Adjust and Confirm Interproximal Relief

When seating crowns, Interproximal Relief (IR) should be restored as it exists in natural dentition. IR is the passive contact or microscopic clearance between teeth when they are in rest position. In my experiments, this clearance cannot be properly detected with floss, because floss is too thick and an inaccurate measuring device.

The best way to adjust proximal contacts of newly fabricated crowns had been a long-standing, unresolved issue in operative dentistry until the introduction of the ContacEZ Ideal Proximal Contact Adjuster. Excessively tight proximal contacts cause the incomplete marginal seating of crowns, the extrusion of adjacent teeth, and anterior teeth crowding - this leads to patient discomfort, hypersensitivity, and recurrent dental caries at the crown margins.

Dental school curricula offer surprisingly little instruction on adjusting proximal contacts, and there is little written research on this subject.

After years of research and experiments, I developed a clinically-proven method for determining and adjusting proximal contacts by using the ContacEZ Black Diamond Strip. With this method, ideal proximal contacts can be achieved accurately and with minimal time and effort. This leads to complete marginal seating of crowns while enhancing patient comfort and functionality immediately upon definitive cementation.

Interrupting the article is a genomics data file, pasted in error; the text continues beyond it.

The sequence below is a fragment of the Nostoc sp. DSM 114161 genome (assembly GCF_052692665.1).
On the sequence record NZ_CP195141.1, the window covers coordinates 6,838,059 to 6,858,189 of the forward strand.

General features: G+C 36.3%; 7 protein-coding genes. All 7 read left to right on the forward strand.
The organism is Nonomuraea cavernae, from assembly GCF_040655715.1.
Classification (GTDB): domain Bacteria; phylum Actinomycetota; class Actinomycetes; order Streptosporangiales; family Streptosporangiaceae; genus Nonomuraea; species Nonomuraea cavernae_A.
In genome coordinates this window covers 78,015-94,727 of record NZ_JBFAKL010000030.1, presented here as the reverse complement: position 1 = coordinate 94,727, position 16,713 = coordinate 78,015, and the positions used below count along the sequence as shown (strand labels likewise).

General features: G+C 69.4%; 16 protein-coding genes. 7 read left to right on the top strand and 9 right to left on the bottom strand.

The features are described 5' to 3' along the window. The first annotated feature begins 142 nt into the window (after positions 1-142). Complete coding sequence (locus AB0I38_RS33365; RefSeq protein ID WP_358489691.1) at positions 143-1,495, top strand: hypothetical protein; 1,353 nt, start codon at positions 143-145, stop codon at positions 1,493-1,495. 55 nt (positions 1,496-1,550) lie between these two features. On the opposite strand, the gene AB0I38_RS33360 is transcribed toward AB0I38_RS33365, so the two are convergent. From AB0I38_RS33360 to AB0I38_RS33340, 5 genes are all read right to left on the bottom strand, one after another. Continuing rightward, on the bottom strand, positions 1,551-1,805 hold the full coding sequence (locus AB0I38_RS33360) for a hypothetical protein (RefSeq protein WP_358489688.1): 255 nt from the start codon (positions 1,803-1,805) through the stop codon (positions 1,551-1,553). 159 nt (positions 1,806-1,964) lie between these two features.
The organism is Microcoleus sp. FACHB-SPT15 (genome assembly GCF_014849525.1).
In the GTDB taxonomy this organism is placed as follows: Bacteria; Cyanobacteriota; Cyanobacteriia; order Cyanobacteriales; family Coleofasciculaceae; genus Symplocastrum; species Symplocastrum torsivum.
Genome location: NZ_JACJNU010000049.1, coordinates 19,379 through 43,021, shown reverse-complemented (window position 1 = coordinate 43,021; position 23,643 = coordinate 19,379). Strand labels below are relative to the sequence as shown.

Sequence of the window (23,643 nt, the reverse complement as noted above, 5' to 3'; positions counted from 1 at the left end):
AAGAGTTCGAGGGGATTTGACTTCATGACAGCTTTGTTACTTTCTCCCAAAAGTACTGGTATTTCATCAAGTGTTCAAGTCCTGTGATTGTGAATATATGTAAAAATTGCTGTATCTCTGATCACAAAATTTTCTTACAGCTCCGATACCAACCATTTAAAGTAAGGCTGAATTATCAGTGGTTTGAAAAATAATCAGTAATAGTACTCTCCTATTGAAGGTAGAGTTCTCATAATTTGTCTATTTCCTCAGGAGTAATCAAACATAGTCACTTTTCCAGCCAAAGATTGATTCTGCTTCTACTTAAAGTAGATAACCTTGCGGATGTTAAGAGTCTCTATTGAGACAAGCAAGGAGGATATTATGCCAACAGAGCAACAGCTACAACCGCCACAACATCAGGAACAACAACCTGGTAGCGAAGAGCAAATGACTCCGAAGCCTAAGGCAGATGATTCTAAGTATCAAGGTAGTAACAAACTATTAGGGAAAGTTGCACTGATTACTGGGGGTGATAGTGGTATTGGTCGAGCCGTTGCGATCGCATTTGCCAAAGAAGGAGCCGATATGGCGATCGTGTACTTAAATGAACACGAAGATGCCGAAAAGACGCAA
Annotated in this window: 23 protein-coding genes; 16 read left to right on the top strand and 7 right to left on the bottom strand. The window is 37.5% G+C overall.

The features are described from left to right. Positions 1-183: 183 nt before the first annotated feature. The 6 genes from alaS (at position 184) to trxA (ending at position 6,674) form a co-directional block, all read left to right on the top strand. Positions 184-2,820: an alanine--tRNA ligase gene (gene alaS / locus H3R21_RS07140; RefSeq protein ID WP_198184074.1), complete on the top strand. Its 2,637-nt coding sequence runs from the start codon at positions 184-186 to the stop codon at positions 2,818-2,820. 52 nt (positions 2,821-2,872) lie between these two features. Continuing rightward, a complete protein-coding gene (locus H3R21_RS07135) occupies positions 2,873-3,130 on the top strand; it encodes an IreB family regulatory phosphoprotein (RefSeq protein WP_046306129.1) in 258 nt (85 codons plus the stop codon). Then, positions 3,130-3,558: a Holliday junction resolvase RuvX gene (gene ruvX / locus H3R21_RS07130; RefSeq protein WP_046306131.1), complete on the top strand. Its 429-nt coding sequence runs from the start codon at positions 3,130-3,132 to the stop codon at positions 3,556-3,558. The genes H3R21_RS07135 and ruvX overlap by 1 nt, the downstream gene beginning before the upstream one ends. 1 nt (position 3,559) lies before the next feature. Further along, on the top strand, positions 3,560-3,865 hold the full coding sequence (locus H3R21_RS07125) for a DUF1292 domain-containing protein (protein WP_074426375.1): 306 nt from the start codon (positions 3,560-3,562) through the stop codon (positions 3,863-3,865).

Fig. 1 - Using the Black Diamond Strip (0.06mm, fine diamond, single-sided), adjust proximal contacts of the new crown prior to cementation

Fig. 1 - Using the Black Diamond Strip (0.06mm, fine diamond, single-sided), adjust proximal contacts of the new crown prior to cementation

Fig. 2 - After cementation, polish the mesial and distal proximal contact surfaces and confirm IR using the Gray Final Polishing Strip

Fig. 2 - After cementation, polish the mesial and distal proximal contact surfaces and confirm IR using the Gray Final Polishing Strip

Fig. 3 Crown #21 is now finished with complete marginal seating

Fig. 3 Crown #21 is now finished with complete marginal seating

Fig. 4 X-ray confirms complete marginal seating of crown #21 due to the restoration of IR

Fig. 4 X-ray confirms complete marginal seating of crown #21 due to the restoration of IR